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Pain Research and Management
Volume 3, Issue 3, Pages 155-161
Original Article

The Nature and Prevalence of Pain in Dreams

Antonio L Zadra,1 Tore A Nielsen,1,2 Anne Germain,1 Gilles Lavigne,1,3 and DC Donderi4

1Hôpital du Sacré-Coeur, Centre d’étude du sommeil, Canada
2Département de Psychiatrie, Université de Montréal, Canada
3Faculté de Médecine Dentaire, Université de Montréal, Canada
4Department of Psychology, McGill University, Montreal, Quebec, Canada

Received 12 March 1998; Revised 13 August 1998

Copyright © 1998 Hindawi Publishing Corporation. This is an open access article distributed under the Creative Commons Attribution License, which permits unrestricted use, distribution, and reproduction in any medium, provided the original work is properly cited.


BACKGROUND: Little is known about the frequency and nature of pain in dreams. Several authors have suggested that pain may be beyond the representational capability of dreaming.

OBJECTIVE: To obtain more detailed information on the nature and prevalence of pain in a larger sample of everyday dreams collected through home logs. To examine the context within which dreamed pain occurs and to assess participants' retrospective recall of past experiences of pain in dreams.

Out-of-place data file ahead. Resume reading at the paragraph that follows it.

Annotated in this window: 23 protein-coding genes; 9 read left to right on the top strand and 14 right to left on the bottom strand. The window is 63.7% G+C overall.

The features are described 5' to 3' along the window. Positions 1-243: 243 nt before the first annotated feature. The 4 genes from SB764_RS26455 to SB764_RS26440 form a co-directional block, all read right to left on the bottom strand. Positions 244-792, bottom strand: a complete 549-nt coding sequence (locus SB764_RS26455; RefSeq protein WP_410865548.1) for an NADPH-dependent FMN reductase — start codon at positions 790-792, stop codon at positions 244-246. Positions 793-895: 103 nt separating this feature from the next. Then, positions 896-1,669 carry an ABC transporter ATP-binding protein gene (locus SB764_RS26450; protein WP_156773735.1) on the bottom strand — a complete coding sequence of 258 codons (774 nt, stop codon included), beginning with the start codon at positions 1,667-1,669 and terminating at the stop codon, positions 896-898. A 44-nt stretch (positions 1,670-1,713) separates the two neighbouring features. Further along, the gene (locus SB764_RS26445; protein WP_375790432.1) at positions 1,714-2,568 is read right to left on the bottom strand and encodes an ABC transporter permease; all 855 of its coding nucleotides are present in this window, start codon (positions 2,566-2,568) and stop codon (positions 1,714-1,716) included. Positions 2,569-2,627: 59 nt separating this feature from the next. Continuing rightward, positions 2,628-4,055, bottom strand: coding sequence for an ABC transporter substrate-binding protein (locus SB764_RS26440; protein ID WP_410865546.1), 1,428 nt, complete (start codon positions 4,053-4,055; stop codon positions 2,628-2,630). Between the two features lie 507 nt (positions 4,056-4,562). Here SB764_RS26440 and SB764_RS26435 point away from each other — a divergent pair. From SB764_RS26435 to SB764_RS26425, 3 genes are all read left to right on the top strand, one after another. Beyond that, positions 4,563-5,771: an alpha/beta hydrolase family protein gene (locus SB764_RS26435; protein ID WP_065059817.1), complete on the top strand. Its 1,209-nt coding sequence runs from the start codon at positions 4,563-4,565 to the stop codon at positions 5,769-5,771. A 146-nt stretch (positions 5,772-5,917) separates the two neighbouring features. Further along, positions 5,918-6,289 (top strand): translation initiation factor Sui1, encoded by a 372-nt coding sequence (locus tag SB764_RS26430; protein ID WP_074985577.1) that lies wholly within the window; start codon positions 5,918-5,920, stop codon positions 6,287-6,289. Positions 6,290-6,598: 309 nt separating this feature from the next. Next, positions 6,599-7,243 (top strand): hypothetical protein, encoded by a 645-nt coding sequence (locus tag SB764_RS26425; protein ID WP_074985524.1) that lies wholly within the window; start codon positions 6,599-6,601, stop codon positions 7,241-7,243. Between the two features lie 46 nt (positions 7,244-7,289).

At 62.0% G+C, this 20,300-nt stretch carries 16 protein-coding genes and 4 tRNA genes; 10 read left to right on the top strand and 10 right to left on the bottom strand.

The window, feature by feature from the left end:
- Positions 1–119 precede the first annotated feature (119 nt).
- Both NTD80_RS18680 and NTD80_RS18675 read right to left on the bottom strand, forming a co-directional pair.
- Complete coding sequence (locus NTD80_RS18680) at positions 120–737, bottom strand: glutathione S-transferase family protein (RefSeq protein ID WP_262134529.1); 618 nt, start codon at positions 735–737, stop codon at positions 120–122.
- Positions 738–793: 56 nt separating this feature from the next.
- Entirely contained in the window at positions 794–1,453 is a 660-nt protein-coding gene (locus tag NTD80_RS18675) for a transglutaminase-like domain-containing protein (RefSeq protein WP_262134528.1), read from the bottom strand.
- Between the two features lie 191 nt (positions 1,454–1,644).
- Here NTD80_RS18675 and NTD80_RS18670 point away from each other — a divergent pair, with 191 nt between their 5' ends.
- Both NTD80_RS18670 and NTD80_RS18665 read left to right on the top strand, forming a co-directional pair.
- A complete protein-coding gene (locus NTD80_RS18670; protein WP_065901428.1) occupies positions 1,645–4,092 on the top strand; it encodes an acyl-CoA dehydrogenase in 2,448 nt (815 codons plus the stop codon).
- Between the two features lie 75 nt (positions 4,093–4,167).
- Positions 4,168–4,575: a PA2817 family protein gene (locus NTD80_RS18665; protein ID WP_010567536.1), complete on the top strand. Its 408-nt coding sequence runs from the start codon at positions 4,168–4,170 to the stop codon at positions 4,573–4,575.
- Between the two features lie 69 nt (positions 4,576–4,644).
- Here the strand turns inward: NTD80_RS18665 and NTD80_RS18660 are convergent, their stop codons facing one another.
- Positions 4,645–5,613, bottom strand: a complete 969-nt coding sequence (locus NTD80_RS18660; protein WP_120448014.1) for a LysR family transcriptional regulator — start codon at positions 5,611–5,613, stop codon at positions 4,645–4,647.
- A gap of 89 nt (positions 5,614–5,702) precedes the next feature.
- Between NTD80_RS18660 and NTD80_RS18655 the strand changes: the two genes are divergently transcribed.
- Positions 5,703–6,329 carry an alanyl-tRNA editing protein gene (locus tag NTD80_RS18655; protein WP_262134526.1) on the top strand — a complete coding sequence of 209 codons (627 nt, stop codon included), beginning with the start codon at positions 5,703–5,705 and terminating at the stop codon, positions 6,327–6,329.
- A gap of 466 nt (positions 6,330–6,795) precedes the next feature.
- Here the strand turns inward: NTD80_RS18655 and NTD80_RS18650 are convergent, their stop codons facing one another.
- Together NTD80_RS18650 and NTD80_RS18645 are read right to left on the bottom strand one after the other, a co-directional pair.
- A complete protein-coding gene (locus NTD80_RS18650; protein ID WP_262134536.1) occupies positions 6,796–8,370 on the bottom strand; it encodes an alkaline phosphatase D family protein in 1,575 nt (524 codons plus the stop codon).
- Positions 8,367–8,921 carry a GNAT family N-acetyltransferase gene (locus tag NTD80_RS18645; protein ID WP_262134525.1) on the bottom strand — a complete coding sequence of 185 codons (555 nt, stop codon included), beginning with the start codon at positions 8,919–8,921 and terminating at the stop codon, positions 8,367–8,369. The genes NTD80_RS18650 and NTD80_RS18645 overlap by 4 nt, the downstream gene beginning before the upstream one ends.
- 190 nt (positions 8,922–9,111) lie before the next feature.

METHOD: One hundred and eighty-five participants completed a battery of questionnaires and recorded their dreams for two consecutive weeks.

RESULTS: Retrospective responses to the questionnaire indicate that close to 50% of individuals report having experienced pain in their dreams at least once. A total of 3045 dreams were reported in the home dream logs. Eighteen of these dreams contained unambiguous references to the subject experiencing pain.

DISCUSSION: Pain sensations in dreams are reported as being realistic, localized to a specific area of the body, typically resulting from violent encounters with other characters and often accompanied by intense affect. A model is proposed to explain how sensory experiences such as pain can be produced in the dream state.

CONCLUSION: Cognitive systems that contribute to the representation of pain imagery are sometimes functional during dreaming.